* Salty foods. When you take in more salt than your body needs, the body dilutes it by retaining fluids and making you thirstier.

* Medications. Some commonly used drugs such as steroids, blood pressure medications, antidepressants, hormone replacement medications, and anti-inflammatory drugs can affect how fast fluid leaves your vessels.

* Menstruation and pregnancy. Changing levels of hormones can affect the rate at which fluid enters and leaves the tissues.

Doctors at the Mayo Clinic say you should see your doctor promptly if your leg swelling is sudden, painful, persistent, in one leg, or accompanied by shortness of breath, weight gain, or redness.

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One virus was the scourge of humans

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As bad as Covid-19 has been, it is not even close to the worst viral disease that has swept humanity.

That honor probably goes to smallpox, a disease so toxic that it wiped out entire populations, killing up to 500 million people in the 20th century alone. It was especially deadly for children, killing up to 80 percent. Survivors of any age were left disfigured, blind, or both. After exposure, symptoms began within a week to 19 days. High fever, fatigue, aches, and vomiting appeared first, followed by red sores on the face, hands, arms, and, finally, the trunk of the body. These sores left deep, pitted scars on survivors.

According to estimates by the Centers for Disease Control, the COVID-19 virus kills between 0.26 percent and 0.4 percent of infected people. Smallpox killed no less than 20 percent and up to 60 percent in some populations.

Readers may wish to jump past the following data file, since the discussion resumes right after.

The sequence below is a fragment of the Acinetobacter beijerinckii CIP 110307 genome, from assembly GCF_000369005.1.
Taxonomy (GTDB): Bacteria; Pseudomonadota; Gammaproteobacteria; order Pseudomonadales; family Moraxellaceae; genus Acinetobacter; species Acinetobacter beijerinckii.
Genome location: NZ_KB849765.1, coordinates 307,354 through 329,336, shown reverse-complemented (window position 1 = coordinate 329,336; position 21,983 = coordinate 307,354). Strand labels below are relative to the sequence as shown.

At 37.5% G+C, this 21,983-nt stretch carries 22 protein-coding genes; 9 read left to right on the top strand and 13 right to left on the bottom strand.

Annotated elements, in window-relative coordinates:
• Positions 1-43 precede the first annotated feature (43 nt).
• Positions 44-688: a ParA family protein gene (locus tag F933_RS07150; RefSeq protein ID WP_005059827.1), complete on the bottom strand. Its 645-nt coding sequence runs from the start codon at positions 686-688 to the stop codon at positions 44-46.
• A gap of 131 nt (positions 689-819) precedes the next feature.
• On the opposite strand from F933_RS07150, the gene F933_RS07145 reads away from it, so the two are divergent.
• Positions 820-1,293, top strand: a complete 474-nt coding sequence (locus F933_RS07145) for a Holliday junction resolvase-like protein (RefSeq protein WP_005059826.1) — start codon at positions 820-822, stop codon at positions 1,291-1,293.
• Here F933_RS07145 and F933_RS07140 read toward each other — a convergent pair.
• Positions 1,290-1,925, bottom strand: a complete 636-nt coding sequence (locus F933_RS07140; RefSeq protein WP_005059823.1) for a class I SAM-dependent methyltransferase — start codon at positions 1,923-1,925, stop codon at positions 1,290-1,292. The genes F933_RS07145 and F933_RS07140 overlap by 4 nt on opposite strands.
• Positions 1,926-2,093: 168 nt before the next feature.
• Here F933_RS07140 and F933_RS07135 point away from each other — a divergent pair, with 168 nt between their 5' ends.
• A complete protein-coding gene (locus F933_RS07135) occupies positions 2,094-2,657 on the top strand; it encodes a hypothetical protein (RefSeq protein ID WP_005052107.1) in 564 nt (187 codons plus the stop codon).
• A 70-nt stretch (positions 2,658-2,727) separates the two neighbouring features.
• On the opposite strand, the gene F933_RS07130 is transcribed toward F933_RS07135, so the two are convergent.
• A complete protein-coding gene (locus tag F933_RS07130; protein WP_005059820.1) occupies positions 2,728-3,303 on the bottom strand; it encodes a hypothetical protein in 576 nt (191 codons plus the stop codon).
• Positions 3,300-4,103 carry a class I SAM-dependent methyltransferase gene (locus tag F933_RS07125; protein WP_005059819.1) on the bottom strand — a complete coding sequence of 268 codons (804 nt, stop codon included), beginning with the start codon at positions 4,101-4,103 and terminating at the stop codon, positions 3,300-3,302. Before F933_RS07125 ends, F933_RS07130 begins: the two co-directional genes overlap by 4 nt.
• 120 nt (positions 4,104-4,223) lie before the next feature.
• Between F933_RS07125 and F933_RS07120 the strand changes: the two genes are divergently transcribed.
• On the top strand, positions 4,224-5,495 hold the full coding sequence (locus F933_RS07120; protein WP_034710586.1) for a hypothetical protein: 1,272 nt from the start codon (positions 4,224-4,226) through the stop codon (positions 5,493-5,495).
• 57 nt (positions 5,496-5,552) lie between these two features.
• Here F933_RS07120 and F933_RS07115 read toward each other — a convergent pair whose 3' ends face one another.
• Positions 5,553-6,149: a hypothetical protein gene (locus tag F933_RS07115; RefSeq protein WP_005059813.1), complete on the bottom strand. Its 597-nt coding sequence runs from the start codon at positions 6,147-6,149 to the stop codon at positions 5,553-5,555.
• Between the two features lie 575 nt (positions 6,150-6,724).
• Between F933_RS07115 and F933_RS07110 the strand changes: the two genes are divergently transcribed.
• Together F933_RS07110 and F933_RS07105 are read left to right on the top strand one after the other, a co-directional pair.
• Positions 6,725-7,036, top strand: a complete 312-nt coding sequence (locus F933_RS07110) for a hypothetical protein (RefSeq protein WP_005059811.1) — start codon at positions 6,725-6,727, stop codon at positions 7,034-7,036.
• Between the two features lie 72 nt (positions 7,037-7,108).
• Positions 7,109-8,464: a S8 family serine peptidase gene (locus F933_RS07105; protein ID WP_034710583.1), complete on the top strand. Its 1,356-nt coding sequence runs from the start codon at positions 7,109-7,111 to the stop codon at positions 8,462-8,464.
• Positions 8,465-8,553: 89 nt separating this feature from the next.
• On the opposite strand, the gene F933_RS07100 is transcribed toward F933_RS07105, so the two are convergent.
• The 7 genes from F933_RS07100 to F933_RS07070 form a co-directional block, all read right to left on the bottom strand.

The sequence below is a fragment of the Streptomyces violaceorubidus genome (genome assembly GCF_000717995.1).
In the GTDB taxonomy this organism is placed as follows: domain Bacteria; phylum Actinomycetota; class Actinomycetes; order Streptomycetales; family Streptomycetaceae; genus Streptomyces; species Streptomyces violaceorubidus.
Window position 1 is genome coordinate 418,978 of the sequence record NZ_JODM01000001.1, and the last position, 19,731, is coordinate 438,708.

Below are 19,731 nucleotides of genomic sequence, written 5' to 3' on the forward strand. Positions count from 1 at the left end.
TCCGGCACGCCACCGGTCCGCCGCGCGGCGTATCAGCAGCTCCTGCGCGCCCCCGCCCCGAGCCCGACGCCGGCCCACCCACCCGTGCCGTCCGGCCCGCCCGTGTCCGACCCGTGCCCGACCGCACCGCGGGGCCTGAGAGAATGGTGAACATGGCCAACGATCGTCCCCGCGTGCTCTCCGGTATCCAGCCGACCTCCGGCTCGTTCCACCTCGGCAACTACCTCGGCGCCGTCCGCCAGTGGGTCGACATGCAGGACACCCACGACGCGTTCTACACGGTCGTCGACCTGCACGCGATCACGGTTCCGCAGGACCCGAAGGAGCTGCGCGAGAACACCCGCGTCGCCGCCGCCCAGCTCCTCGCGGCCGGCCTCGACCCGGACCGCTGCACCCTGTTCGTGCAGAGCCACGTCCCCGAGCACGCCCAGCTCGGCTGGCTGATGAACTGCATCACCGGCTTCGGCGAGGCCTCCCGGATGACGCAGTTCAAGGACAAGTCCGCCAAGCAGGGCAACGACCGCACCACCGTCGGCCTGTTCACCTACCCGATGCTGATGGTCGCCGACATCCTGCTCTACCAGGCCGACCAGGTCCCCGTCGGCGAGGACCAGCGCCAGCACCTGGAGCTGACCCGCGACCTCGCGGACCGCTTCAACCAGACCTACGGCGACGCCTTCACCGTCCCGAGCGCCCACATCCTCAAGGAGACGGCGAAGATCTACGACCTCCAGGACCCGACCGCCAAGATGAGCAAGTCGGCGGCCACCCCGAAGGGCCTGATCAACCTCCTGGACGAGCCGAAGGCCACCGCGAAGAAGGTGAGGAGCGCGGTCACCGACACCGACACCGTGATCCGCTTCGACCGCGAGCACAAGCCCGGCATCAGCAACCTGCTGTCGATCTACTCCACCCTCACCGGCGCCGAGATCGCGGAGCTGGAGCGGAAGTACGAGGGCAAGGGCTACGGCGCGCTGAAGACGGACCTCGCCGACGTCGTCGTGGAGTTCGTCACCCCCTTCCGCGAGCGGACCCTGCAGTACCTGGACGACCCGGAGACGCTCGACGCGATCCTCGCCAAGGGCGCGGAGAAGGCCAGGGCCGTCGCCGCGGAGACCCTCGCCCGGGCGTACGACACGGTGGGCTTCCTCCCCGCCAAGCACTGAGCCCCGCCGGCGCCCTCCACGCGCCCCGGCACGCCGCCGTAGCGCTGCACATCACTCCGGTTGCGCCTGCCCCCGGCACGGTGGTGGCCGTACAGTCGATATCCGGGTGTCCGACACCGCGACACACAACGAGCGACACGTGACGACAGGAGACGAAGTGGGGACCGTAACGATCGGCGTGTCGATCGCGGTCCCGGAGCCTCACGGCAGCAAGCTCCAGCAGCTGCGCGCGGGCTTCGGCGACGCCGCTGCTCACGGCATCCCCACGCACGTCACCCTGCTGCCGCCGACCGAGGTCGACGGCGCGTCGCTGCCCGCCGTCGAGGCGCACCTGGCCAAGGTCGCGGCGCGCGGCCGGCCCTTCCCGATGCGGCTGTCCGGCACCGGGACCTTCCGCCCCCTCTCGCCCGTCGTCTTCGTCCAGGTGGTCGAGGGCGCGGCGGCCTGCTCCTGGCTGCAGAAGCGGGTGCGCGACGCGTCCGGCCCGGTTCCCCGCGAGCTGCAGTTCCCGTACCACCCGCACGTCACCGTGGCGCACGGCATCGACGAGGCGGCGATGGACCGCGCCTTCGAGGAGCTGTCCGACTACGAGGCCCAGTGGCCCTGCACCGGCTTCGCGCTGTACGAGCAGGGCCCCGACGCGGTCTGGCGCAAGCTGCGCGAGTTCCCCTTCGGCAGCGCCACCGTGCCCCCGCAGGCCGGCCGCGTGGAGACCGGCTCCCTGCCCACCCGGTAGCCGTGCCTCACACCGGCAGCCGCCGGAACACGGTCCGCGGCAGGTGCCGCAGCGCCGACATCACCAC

According to the Annals of Internal Medicine, the earliest written accounts were from China in about 400 BC, but possibly earlier.

The good news
Today smallpox is gone. The last case in the U.S. was in 1949 and the last case in the world was in 1978. Today the only remnants of smallpox are the light scars left by vaccinations on people born before the 1980s. In 1979, it was declared eradicated after massive inoculation campaigns on every continent. It is thought to live only as a sample in three labs in the world.

First vaccinations
For more than a thousand years, people knew that once a person contracted smallpox, they would ever after be immune. This knowledge led to the first genuine vaccinations.

In China, as early as 400 BC, smallpox scabs were ground up and injected into the noses of healthy people.

The first western experimentation was in 1789 by English doctor Edward Jenner, who found that a similar virus, cowpox, could protect humans. The technique, which used fluid from an active smallpox sore, was scratched into the skin or vein.

The technique was not perfect. People contracted a fever and perhaps some sores, but recovered. However, there was a risk of contracting active disease.

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3 educational apps that teach kids about their health

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Help your children learn more about their health. Here are three great apps for curious kids.

1. Caillou Check Up